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Simple Model of the World Trade Center Fireball Dynamics.


pdf icon Simple Model of the World Trade Center Fireball Dynamics. (502 K)
Baum, H. R.; Rehm, R. G.

Combustion Institute, Symposium (International) on Combustion, 30th. Proceedings. Volume 30. Part 2. July 25-30, 2004, Chicago, IL, Combustion Institute, Pittsburgh, PA, Chen, J. H.; Colket, M. D.; Barlow, R. S.; Yetter, R. A., Editor(s)(s), 2247-2254 pp, 2005.

Keywords:

combustion; World Trade Center; fireballs; flame spread; fluid mechanics; safety; equations; conservation; heat release rate; velocity field; mathematical models; computational fluid dynamics

Abstract:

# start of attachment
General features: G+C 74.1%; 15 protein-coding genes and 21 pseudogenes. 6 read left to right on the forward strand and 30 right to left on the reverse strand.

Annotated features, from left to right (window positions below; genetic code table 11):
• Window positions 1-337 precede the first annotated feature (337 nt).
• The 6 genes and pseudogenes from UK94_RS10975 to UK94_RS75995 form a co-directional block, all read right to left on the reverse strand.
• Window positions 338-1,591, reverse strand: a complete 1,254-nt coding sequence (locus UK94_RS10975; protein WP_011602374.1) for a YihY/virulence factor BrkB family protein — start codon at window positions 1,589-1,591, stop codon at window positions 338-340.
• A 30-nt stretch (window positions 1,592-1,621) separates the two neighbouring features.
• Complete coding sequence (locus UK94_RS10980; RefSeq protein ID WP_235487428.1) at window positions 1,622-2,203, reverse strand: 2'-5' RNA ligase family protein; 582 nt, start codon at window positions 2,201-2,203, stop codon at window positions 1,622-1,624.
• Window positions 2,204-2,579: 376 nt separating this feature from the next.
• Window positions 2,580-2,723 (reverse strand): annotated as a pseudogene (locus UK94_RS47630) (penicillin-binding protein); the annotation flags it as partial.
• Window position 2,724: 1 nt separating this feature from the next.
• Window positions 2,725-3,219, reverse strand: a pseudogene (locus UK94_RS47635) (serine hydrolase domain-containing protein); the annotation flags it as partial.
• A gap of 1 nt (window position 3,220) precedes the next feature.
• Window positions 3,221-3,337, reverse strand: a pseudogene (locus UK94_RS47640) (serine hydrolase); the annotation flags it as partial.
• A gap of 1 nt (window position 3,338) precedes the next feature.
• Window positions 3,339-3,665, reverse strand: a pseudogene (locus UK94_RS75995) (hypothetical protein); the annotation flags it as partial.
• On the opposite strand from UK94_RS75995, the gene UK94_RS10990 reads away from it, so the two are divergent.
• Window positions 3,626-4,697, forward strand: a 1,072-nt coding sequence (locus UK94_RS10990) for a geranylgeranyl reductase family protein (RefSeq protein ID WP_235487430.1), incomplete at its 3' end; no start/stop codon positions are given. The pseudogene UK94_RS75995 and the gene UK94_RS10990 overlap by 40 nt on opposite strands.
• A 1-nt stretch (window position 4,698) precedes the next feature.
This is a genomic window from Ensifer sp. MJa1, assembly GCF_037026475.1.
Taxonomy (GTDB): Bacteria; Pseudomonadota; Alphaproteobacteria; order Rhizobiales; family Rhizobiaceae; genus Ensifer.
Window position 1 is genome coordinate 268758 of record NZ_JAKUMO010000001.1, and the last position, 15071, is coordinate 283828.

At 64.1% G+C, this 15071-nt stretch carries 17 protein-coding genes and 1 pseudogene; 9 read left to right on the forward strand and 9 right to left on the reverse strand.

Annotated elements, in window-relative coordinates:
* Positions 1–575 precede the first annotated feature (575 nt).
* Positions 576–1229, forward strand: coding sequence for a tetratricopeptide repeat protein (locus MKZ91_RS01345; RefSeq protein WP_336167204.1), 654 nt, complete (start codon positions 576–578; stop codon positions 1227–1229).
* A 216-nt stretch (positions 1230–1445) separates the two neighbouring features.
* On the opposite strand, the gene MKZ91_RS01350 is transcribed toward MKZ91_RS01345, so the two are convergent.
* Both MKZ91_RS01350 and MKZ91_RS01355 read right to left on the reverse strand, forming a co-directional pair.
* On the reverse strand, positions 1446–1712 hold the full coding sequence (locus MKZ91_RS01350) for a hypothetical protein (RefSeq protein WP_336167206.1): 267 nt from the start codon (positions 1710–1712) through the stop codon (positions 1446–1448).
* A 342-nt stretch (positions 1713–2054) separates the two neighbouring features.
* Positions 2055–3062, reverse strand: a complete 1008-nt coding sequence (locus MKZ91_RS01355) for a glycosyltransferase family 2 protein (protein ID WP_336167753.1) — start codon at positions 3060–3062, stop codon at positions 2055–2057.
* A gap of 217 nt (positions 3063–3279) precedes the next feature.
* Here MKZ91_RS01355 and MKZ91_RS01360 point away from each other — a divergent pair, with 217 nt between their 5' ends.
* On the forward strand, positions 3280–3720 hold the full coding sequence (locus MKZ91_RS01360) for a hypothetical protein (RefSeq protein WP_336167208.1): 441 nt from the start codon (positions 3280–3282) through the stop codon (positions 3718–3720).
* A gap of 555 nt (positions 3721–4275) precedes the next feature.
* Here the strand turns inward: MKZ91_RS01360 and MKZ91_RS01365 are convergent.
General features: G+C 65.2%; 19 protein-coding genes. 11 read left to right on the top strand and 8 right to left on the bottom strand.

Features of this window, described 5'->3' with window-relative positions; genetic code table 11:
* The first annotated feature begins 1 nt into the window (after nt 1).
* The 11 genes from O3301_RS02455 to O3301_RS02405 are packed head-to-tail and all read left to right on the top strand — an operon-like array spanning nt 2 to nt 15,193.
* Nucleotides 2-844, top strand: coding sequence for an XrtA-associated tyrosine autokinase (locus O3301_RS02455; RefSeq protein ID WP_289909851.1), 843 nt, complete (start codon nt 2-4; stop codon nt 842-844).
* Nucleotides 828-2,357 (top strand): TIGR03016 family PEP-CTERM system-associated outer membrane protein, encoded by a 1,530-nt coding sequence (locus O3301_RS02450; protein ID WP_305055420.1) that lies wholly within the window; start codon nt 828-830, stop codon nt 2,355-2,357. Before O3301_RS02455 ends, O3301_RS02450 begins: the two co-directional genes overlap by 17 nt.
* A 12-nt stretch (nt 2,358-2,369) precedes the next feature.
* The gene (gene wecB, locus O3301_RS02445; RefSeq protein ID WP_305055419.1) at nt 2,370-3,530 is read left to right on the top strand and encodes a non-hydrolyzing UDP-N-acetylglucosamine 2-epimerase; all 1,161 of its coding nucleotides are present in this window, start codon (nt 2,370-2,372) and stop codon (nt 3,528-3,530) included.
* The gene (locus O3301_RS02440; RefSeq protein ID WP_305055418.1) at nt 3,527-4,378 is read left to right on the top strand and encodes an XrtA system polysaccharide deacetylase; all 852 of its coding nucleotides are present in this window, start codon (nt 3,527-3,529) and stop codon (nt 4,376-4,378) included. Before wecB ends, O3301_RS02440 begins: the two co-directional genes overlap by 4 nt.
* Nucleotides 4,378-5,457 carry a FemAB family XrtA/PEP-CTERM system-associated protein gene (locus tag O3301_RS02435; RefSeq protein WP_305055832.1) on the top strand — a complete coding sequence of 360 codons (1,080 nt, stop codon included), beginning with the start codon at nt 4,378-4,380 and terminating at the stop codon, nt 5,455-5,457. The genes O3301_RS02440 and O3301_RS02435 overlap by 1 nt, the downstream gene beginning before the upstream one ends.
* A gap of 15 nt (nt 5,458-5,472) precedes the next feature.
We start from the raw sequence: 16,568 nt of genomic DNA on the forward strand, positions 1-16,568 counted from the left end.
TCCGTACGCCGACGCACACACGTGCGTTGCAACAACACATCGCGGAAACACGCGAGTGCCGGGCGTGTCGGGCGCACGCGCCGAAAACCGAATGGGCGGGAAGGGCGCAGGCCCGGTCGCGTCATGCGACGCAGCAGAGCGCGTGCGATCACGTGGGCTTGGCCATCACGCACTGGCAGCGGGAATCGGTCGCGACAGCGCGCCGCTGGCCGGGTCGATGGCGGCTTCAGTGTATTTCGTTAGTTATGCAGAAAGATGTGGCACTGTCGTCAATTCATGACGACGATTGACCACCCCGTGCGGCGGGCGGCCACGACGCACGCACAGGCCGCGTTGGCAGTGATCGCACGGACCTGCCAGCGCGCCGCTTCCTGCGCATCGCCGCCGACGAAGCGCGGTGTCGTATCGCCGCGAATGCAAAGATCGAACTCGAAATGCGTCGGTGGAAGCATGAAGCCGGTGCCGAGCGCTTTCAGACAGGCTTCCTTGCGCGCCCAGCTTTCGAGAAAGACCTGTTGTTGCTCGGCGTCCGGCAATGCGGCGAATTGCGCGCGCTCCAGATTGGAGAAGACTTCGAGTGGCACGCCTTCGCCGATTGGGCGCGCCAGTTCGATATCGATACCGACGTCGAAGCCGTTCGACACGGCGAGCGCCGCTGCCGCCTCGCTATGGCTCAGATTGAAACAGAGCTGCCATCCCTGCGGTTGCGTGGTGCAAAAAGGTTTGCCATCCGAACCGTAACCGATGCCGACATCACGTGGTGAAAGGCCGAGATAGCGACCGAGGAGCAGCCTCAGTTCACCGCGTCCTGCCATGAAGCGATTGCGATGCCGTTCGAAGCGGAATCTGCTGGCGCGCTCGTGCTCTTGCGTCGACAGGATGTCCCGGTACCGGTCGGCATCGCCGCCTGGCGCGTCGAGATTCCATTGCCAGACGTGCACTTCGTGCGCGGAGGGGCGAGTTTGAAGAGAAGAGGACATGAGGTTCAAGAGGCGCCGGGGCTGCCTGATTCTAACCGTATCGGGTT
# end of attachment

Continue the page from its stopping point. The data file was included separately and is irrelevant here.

An analytical model of the initial expansion of a fireball is presented. The model is based on an exact solution of the low Mach number combustion equations in the form initially proposed by the authors. The equations consist of the conservation of mass, momentum, and energy with an isobaric equation of state. The heat release rate is a prescribed spherically symmetric function characterized by a flame expansion velocity, a flame brush thickness that increases with time, and a heat release rate per unit surface area. The introduction of a prescribed heat release rate obviates the need for an explicit turbulence model. Thus, the inviscid forms of the conservation equations can be used in the analysis. The velocity field is decomposed into a spherically symmetric expansion field and a solenoidal component determined by the buoyancy induced vorticity field. The expansion field together with the induced pressure rise and temperature fields are spherically symmetric. However, the buoyancy forces induce vorticity where the temperature changes rapidly and break the spherical symmetry of the velocity field. The solution is used to study the initial expansion of the fireballs generated in the attack on the World Trade Center south tower. Video images are used to estimate the expansion rate of the fireball. This information, when combined with the analysis, leads to an estimate of the fuel consumed in the fireball that is independent of any assumptions about either the initial fuel distribution or the state of the building following the crash.